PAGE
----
Sunday Evening Reflection: Kamui Mintara Playground of the Gods

Playground of the Gods

Kamui Mintara (Playground of the Gods), situated on the slopes of Burnaby Mountain Park, a few steps away from the Simon Fraser University campus, was a gift to the City of Burnaby from its Japanese twin City of Kushiro.

There is a gentle reverence that pervades the pristine parkland that overlooks the city of Vancouver, reaching out towards the sea. This is a sacred place for it speaks of the mythology of the Ainu people, a culture closely connected to the water.

This sculpture in wood was created by Nuburi Toko, a renowned sculptor of the Ainu people. The Ainu are an Indigenous population that make their home on the island of Hokkaidō, Japan. In the past, they lived in areas of northeastern Honshu and the Russian Islands of Sakhalin and Kuril.

These carved columns are directly inspired by Northwest Coast totem poles, while the location and title of this sculpture are a reference Mount Daisetsu in Daisetsuzan National park near the centre of Hokkaidō. Admired for their height, beauty, and remoteness, the Ainu refer to this cluster of volcanic peaks as Kamui mintara (The playground of the gods).

Simon Fraser University

I invite you to walk with me through the Playground to the Gods.

60 Thoughts

  1. I adore the serenity of this post, Becky, thank you. Your Sunday evening is my Monday morning. It is always such a treat to float in to my week with one of your lovely mediations. How amazing to think of the connections here between Japan and Canada. And what a magnificent tribute to the Ainu peoples. Wishing you peace and good health dear friend xxx

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    1. Thank you, Liz for your lovely comments. We live in a world where connections are deeply embedded in our mythologies. I think of that marvelous quote by J.R.R. Tolkien: “After all, I believe that legends and myths are largely made of ‘truth’, and indeed present aspects of it that can only be received in this mode; and long ago certain truths and modes of this kind were discovered and must always reappear.” By the way, did you recommend the “The Light-Keeper’s Daughters” by Jean E Pendziwol? I think you did. I just read it and enjoyed it immensely. Happy Monday. It’s a new week waiting for us. Thanks for leading the way…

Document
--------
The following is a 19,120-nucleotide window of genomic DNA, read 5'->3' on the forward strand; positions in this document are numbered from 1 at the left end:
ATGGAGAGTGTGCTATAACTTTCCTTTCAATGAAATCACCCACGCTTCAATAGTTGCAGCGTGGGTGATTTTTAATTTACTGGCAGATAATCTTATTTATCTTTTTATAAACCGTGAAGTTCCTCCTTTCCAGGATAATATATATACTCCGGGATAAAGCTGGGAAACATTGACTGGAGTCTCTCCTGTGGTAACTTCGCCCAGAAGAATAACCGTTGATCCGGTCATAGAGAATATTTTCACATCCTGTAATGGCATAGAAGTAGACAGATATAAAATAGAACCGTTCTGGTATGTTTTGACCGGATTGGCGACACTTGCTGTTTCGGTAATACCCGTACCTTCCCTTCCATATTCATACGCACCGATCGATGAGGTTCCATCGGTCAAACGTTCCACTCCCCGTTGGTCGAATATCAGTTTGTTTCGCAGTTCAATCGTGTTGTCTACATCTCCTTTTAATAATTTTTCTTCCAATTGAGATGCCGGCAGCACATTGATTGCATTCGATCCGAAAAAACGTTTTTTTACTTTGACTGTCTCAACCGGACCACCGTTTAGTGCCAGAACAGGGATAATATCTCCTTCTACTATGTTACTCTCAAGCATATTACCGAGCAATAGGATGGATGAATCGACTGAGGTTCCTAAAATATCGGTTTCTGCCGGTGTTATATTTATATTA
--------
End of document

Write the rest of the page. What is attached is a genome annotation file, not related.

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    1. Thank you, Cindy! I hope that you were able to see this when you were in Vancouver a few years ago. It is hard to see everything in a few days. I have lived in Vancouver for many years but just discovered Playground of the Gods a few years ago. I am enjoying playing “tourist” in my city these past months! Hugs and more hugs!

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  2. This is a fascinating reflection, Rebecca; especially the connection with Hokkaido. Our stay in Hokkaido was unfortunately too short to explore the island’s history and the Ainu people, but thanks to your beautiful post I now know at least a bit more. Have a happy week, sending hugs to you and Don 🤗🤗🤗

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    1. I was thinking of you especially given your recent adventures in Hokkaido. I have only recently learned about the Ainu. I think I mispronounced “Ainu.” YIKES! I was especially interested in how the artist integrated the West Coast totem poles to create this magnificent sculpture. I understand that the woodcarver, Nuburi Toko is from Kushiro. He visited Vancouver in 1985 as part of a delegation and was inspired by the location, mountains, and oceans. Burnaby city council was delighted by the idea. Nuburi and his son, Shusei, and Burnaby’s carpenter, Phil MacGregor started the work in the fall of 1989. The sculpture was unveiled in 1990 to celebrate the 25th anniversary of the friendship between Burnaby and Kushiro. Hard to believe that 20 years have passed since that time… Sending hugs back with all speed.